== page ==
The future world has forever changed and Miami is permanently flooded. Night is when the city really comes alive, and daytime is filled with emptiness and hardly anyone walking around. The film introduces Nick (Hugh Jackman), a man who limps on one leg due to fighting in many wars.
In the present day, Nick, along with his long-time friend played by actress Thandiwe Newton, make money by allowing people to use their Reminiscence machine. The Reminiscence machine allows people to revisit memories from their past as often as they like as long as they pay the fee. Because the world is filled with suffering and pain, many people would much prefer to look back in life rather than look forward. Using the Reminiscence also helps to put criminals behind bars and keeps justice and peace alive in Miami.
Life for Nick is simple until he meets a new client named Mae (Rebecca Ferguson). Mae wishes to hire the use of Reminiscence so she can locate her keys. But for Nick, he falls in love with her harder tan anyone he’s ever met before. A romance between the two begins but soon, out of nowhere, Mae vanishes! Now Nick conducts his very own investigation to find out where she is and what happened to her.
The look of this film is incredible. It’s visually stunning and pleasing, especially when it comes to the look of Miami and the futuristic elements that come with it. Visual effects and the creative aspects are fun, and I generally enjoyed the concept of the Reminiscence machine as well as the other gadgets that surround it.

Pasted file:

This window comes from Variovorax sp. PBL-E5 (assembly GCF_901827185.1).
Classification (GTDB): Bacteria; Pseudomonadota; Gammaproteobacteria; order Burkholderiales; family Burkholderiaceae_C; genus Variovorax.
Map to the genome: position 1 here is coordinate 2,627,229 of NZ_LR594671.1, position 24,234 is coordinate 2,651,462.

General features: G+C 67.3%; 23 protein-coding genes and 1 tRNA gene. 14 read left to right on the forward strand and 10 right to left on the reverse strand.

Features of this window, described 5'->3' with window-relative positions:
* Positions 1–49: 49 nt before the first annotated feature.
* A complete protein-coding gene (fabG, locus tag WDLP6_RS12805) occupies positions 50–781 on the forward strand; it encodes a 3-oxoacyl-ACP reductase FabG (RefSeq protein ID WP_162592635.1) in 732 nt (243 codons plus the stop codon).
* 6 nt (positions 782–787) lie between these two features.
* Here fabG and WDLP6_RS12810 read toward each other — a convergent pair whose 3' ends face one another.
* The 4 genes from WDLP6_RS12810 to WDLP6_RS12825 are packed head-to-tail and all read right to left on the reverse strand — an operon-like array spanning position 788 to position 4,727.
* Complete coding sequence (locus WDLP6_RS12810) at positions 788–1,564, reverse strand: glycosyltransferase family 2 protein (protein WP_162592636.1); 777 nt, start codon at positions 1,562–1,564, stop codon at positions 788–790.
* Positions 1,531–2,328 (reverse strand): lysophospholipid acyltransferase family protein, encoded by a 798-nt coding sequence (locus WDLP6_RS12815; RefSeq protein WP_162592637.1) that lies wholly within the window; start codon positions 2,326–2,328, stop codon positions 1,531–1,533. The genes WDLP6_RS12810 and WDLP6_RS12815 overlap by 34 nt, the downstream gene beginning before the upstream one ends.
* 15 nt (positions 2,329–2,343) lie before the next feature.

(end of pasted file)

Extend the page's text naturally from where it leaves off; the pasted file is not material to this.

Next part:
The performance from Hugh Jackman is another solid strength for this film, and it’s no surprise that the actor delivers as per usual, even when the lead’s actions are not always agreeable. The side performance from Rebecca Ferguson was also great, and she brings a character to life that is filled with mystery and beauty. Thandiwe Newton as Nick’s best friend brought some fun moments and attempted humour with quirky one-liners, which worked well for most of the film.
Reminiscence isn’t just a sci-fi film; it’s also a thriller that reminded me of older classics. It had a strong detective noir vibe, with the lead character consistently questioning himself and giving full descriptions of his thoughts through narration.
I enjoyed plenty of aspects here, but a few minor details certainly held this mysterious film back. Elements such as the narration from the lead himself can at times feel cheesy and forced. The film’s mystery is certainly a good one, but it’s not a mystery that had me on the edge of my seat or overly invested; it’s just a good story. This could also perhaps be because the introduction of the romance earlier in the film is somewhat brief and lacked my general investment. No matter, the mystery kept me highly engaged for the full duration, and viewers will want to know the truth. At times, the film moves at a slow pace, and some reveals are predictable and, again, not overly exciting as I hoped. Despite all of these small factors, it is still enjoyable.
Overall, I truly enjoyed the majority of this film. The general look of the future and Miami being flooded are just some examples, along with the concept of the Reminiscence machine. Hugh Jackman is once again great on-screen. This lead character conducts a neo-noir style investigation, narrating his thoughts and moves. But while being quite enjoyable, some minor issues hold the film back ever so slightly, including moments of forced narration, rushed romance, predictability, and certain reveals that feel smaller than what I expected. I had a great time with this film, and it’s certainly a satisfying thriller with strong leading performances and solid visuals. Reminiscence (2021) is Now Showing in Australian Cinemas.